- Zero configuration
- makes videoconferencing easy for non-technical users
- reduces background noise and echo in conversations.
- Audio failed to work properly in some of our tests
- won't record video chats
- no Windows version
- no way to videoconference with more than one person
- requires an AOL or .Mac account and a FireWire-only camera.
With iChat AV Beta, Apple brings one-step video and audio to its still-new instant-messaging tool. In beta form, iChat's performance is spotty, but it's easier to use and configure than the video-enabled MSN Messenger 6.0 public beta and better implemented than the video chat in Yahoo Messenger (both are for Windows only). iChat AV is a pleasure to use while it's free, but Apple plans to charge $29 for it when the current beta expires on December 31 2003 (UK pricing TBA), unless you upgrade to the £99 (inc. VAT) OS X 10.3 Panther. Using it also requires either a free AOL Instant Messenger account; a free, iChat-only .Mac screen name; or a £69 per-year .Mac account. Toss in Apple's new £119 (inc. VAT) iSight FireWire camera (which isn't specifically required, although some brand of FireWire cam is), and iChat AV is starting to look like an expensive corporate tool.
Setp & installation
If only all installations were this simple. To install iChat AV, simply download the program (the biggest annoyance here is Apple's insistence that you provide your first and last name and email address before downloading), click to install it, input your AIM or .Mac account information and you're done. There's nothing to configure. If you have Apple's new iSight camera, you simply plug it in once you've downloaded iChat AV, and the program automatically launches and instantly configures the video capabilities as well. iChat AV connects to the AOL Instant Messenger network, as it did in version 1.0, so chatters can talk to anyone with an AIM account--but not to any other IM services, alas. So far, iChat AV can perform only Mac-to-Mac video chatting, and it works only with a FireWire video camera, a limitation we find somewhat odd (the MSN Messenger 6.0 beta works swimmingly with a regular old USB cam). Incoming requests for video chat sound like a gently ringing phone; you can click to accept or deny -- and you'll still get a video preview. Even if you're a non-techie, iChat AV is blissfully simple to use, and although we don't normally recommend installing beta software, the iChat AV menu features an option to revert to the previous version, iChat 1.0.
iChat AV, like the previous version, offers all the basic instant-messaging (IM) features we've come to expect: you can send and receive files; initiate group chats; categorise your friends into groups; save your chat transcripts (although not by default); and tweak privacy settings to allow or ignore specific contacts, everyone, no one or only those on your contact list. Beyond basic IM, iChat AV lets you video chat with another user, as long as you both have high-speed connections. You can also chat via audio or text over dial-up as well as broadband. When you video chat, you see not only the other person, but a smaller window displaying your own image, so you can see if you're in the frame. Both images are resizable, and you can even expand iChat AV to full-screen mode -- an excellent trick for meetings, for example. iChat AV uses anamorphic scaling, meaning the image scales more at the edges than at the centre, so that the 4:3 aspect ratio of the video image doesn't look distorted on wide screens. As of now, iChat AV supports AV conferencing only between two people -- you can't add a third person to an existing audio or video chat, although you can do so in a text chat. Our only other video gripe: iChat AV doesn't offer an option to record your video transmissions, but we hope it will in the future -- perhaps with help from iMovie. We tested iChat AV with the iSight, Apple's new desktop video camera. This attractively designed camera features autofocus, a built-in noise suppression microphone, a 1/4in. colour CCD image sensor, and a FireWire connection; it can also produce 640 by 480 pixel images at up to 30 frames per second (fps). It offered clear, only slightly grainy images in our tests, although quality depends heavily on your connection speed. The price (£119 inc. VAT) seems steep when compared with cams such as the iBot, but no current product offers all the features of the iSight. You don't need the iSight to use iChat AV -- any FireWire camcorder and a microphone will suffice -- but iSight, for now, works only with iChat AV.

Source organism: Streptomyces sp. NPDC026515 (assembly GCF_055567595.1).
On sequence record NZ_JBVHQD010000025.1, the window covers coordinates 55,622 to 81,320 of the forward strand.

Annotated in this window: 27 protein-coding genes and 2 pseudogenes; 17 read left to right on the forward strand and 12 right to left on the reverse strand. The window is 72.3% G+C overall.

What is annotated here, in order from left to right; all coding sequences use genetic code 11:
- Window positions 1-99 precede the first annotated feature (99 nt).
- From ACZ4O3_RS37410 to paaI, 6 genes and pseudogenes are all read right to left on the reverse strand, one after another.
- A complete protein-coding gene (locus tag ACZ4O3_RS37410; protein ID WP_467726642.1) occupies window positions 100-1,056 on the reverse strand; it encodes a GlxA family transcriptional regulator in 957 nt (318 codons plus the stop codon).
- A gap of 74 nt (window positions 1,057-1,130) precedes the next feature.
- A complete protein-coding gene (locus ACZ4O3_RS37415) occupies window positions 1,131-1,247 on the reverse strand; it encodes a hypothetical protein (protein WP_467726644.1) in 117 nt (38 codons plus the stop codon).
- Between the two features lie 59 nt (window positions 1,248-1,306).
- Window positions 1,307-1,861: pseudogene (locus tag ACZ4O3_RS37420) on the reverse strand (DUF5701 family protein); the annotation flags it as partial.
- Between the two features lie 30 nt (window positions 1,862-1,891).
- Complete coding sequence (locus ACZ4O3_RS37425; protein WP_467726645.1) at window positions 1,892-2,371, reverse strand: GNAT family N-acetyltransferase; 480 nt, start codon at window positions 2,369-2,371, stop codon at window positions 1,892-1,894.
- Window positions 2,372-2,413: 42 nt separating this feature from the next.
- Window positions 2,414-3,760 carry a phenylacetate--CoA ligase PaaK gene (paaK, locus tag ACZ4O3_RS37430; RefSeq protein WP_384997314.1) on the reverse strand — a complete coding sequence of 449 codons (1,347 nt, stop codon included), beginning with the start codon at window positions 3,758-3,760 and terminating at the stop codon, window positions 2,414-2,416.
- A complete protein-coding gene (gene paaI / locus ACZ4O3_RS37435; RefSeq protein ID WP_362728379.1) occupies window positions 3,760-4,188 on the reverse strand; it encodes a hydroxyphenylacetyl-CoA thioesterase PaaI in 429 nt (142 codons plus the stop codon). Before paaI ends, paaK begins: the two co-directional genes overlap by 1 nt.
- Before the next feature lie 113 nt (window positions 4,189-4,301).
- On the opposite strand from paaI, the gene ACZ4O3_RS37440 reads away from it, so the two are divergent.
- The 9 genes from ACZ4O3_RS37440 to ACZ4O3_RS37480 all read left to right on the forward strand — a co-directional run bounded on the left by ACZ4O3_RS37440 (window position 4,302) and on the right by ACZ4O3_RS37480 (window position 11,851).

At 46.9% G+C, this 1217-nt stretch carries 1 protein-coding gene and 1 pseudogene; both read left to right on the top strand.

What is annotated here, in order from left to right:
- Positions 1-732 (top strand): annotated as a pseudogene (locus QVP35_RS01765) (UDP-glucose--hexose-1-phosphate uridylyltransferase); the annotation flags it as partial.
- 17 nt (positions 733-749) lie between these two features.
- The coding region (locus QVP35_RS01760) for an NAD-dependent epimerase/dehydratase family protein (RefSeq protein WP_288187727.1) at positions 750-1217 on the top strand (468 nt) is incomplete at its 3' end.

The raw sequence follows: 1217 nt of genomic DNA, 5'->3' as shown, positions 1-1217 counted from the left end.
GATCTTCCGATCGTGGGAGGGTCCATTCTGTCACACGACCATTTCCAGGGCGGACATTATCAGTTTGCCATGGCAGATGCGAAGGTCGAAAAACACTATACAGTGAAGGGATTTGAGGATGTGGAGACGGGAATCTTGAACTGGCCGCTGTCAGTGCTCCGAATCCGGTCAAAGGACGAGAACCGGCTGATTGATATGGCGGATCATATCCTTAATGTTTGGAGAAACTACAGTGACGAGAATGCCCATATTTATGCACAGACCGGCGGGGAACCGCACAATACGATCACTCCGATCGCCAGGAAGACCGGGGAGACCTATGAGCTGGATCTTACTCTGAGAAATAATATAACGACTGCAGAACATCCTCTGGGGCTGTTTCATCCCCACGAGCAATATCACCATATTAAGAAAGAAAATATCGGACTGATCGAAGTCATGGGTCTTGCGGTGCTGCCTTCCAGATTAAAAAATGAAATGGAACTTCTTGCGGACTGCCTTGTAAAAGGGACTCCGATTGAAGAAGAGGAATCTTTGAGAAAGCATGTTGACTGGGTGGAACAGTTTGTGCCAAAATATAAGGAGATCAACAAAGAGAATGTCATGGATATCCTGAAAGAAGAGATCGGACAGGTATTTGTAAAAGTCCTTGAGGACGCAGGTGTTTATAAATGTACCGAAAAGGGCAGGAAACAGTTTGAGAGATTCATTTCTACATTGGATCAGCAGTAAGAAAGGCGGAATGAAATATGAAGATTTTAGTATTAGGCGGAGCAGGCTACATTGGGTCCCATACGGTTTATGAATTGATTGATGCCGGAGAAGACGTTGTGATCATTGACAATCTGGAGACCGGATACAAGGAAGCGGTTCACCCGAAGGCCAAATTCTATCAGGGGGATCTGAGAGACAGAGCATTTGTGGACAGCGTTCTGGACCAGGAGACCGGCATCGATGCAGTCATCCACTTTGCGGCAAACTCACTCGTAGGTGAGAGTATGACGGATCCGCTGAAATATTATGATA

iChat AV is simple to set up and use, but we did experience a few glitches in our testing (this is, after all, beta software). Twice we were able to get video connections to other iChat users, but not audio -- so we could see but not hear each other. Oddly enough, all three of our testers was able to video chat successfully with Apple representatives, so it's difficult to tell what type of local or network glitch was occurring. Apple does warn that certain firewall configurations may prevent a video connection, as well. When iChat and iSight do work correctly, they're a pleasure to use. Despite a very slight delay in transmission, the video and audio sync up nicely, and the echo suppression built into iChat AV eliminates most, but not all, of the echo that inevitably occurs with video chat.
Service & support
iChat AV is beta software, so don't expect much in the way of support. Apple has a useful page of technical documents online if you need information on topics such as getting around firewalls. But mostly Apple wants your help: a feedback link in iChat lets you submit errors and feature requests to the developers.